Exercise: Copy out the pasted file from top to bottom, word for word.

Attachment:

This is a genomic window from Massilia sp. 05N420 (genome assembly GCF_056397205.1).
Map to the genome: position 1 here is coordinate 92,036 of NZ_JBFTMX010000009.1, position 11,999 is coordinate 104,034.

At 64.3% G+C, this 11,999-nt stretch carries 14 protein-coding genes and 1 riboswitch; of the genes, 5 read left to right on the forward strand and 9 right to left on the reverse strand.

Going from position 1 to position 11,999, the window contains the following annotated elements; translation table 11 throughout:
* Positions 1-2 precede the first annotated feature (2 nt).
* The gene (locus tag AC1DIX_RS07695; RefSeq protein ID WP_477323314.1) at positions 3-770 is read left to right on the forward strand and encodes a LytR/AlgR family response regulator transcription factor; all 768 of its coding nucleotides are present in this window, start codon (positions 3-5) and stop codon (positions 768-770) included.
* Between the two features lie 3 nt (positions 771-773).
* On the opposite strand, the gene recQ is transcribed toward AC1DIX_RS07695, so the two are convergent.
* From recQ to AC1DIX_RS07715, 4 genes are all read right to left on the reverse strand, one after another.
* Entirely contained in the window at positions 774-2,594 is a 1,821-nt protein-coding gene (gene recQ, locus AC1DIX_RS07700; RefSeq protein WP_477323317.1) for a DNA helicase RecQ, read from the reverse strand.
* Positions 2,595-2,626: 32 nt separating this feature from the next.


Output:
This is a genomic window from Massilia sp. 05N420 (genome assembly GCF_056397205.1).
Map to the genome: position 1 here is coordinate 92,036 of NZ_JBFTMX010000009.1, position 11,999 is coordinate 104,034.

At 64.3% G+C, this 11,999-nt stretch carries 14 protein-coding genes and 1 riboswitch; of the genes, 5 read left to right on the forward strand and 9 right to left on the reverse strand.

Going from position 1 to position 11,999, the window contains the following annotated elements; translation table 11 throughout:
* Positions 1-2 precede the first annotated feature (2 nt).
* The gene (locus tag AC1DIX_RS07695; RefSeq protein ID WP_477323314.1) at positions 3-770 is read left to right on the forward strand and encodes a LytR/AlgR family response regulator transcription factor; all 768 of its coding nucleotides are present in this window, start codon (positions 3-5) and stop codon (positions 768-770) included.
* Between the two features lie 3 nt (positions 771-773).
* On the opposite strand, the gene recQ is transcribed toward AC1DIX_RS07695, so the two are convergent.
* From recQ to AC1DIX_RS07715, 4 genes are all read right to left on the reverse strand, one after another.
* Entirely contained in the window at positions 774-2,594 is a 1,821-nt protein-coding gene (gene recQ, locus AC1DIX_RS07700; RefSeq protein WP_477323317.1) for a DNA helicase RecQ, read from the reverse strand.
* Positions 2,595-2,626: 32 nt separating this feature from the next.